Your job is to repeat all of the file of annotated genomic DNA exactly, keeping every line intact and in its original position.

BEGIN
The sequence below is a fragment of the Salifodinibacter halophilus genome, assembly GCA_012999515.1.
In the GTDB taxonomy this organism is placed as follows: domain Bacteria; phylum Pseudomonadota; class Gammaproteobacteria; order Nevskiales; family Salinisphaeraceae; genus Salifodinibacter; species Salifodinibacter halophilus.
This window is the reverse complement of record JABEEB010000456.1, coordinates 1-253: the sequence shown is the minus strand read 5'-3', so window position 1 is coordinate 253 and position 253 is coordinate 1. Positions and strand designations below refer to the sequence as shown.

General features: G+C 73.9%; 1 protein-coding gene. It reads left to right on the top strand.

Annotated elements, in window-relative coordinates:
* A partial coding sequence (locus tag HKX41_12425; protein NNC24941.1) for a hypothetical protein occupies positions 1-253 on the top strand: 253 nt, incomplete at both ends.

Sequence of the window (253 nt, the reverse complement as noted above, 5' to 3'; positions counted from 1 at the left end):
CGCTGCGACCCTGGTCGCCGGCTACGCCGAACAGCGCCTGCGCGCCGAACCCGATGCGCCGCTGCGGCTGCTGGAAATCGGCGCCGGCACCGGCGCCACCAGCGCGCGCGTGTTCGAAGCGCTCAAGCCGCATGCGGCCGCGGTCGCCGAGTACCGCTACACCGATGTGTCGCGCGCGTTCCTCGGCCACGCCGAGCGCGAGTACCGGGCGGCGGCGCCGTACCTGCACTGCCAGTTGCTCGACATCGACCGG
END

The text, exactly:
The sequence below is a fragment of the Salifodinibacter halophilus genome, assembly GCA_012999515.1.
In the GTDB taxonomy this organism is placed as follows: domain Bacteria; phylum Pseudomonadota; class Gammaproteobacteria; order Nevskiales; family Salinisphaeraceae; genus Salifodinibacter; species Salifodinibacter halophilus.
This window is the reverse complement of record JABEEB010000456.1, coordinates 1-253: the sequence shown is the minus strand read 5'-3', so window position 1 is coordinate 253 and position 253 is coordinate 1. Positions and strand designations below refer to the sequence as shown.

General features: G+C 73.9%; 1 protein-coding gene. It reads left to right on the top strand.

Annotated elements, in window-relative coordinates:
* A partial coding sequence (locus tag HKX41_12425; protein NNC24941.1) for a hypothetical protein occupies positions 1-253 on the top strand: 253 nt, incomplete at both ends.

Sequence of the window (253 nt, the reverse complement as noted above, 5' to 3'; positions counted from 1 at the left end):
CGCTGCGACCCTGGTCGCCGGCTACGCCGAACAGCGCCTGCGCGCCGAACCCGATGCGCCGCTGCGGCTGCTGGAAATCGGCGCCGGCACCGGCGCCACCAGCGCGCGCGTGTTCGAAGCGCTCAAGCCGCATGCGGCCGCGGTCGCCGAGTACCGCTACACCGATGTGTCGCGCGCGTTCCTCGGCCACGCCGAGCGCGAGTACCGGGCGGCGGCGCCGTACCTGCACTGCCAGTTGCTCGACATCGACCGG